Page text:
However, some of the approaches of pharmacy benefit managers (PBMs) and payers might not have much room to negotiate with manufacturers in personalized medicine.
Complex manufacturing processes and high development costs leave little room for discounts, KPMG’s Milton says.
Some industry experts see competition helping to drive costs lower. Outcomes measures are increasingly part of the mix, Milton explains, noting the ability to capture outcomes data and measure effectiveness in these circumstances is crucial for drugmakers when trying to sign any reimbursement deals that are linked to performance.
“Having a fairly efficient market ultimately helps payers. Each of those [personalized] treatments—even though they’re very innovative—have to differentiate themselves against each other,” says Drysdale about value-based reimbursement.
Technology can help drive the total cost of care lower as well in the long run as certain technologies become more commonplace. Milton points to liquid biopsy as an approach to improve outcomes by detecting cancers at earlier stages and that would lead to far lower costs.
One feature of lowering clinical costs, according to Milton, may come from using “synthetic control arms” that mine electronic medical records using a standard of care—rather than a placebo control—to serve as a baseline for comparison against a treatment.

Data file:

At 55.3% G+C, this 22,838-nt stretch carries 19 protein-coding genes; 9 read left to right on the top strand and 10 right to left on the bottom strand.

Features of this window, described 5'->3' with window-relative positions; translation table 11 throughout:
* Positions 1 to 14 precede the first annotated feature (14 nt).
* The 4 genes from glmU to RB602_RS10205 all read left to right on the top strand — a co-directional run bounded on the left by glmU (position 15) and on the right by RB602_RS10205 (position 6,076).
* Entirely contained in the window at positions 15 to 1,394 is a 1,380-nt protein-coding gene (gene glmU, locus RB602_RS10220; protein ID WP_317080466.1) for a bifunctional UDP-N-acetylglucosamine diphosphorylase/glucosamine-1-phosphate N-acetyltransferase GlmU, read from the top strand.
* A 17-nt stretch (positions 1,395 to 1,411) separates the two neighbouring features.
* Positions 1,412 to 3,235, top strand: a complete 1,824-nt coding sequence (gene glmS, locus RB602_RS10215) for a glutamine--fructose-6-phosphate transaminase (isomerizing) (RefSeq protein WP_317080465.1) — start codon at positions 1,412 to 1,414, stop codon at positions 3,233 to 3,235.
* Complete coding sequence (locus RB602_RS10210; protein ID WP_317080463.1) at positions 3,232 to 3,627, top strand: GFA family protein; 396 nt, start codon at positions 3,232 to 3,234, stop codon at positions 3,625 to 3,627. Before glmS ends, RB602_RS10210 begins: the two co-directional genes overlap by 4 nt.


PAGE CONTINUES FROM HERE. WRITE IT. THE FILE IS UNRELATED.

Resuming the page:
Also, more off-the-shelf technologies can lead to lower costs of the inputs tied to drug development and manufacturing, much like how assembly lines changed manufacturing.
Milton says scientists are looking at non-viral delivery of applying gene-editing technologies. Viruses are still the preferred option for delivering cell and gene therapies, but the raw material supply chain and the manufacturing process are facing significant bottlenecks, and add to expenses. “It is a major headwind right now, and I think it’s going to take a few years to shake out,” says Milton. “In some sense, it’s almost the equivalent of building a chip factory where it is very capital intensive and there’s a long ramp-up time before it comes viable.”
In the long run, however, personalized care portends great possibilities when it comes to meeting unmet medical needs and having some of today’s innovations become the standard of care.
“There’s a lot of really exciting things happening in blood disorders like sickle cell disease and hemophilia,” says PhRMA’s Ulrich. “We’re seeing a lot of activity in rare diseases, especially those that are single-gene mutations, which is a lot of them; that is great news for patients in that we’ve figured out how to modify their genes so that they can be potentially cured. The industry is looking at a lot of neurodegenerative diseases, such as Parkinson’s, [amyotrophic lateral sclerosis], and other conditions. So if there are new applications in those disease states, that’s going to be incredibly transformative.”
William Borden is senior vice president at Tiberend Strategic Advisors and a freelance journalist based in New Jersey. He does not have any business or financial interests in the companies or organizations mentioned in this article.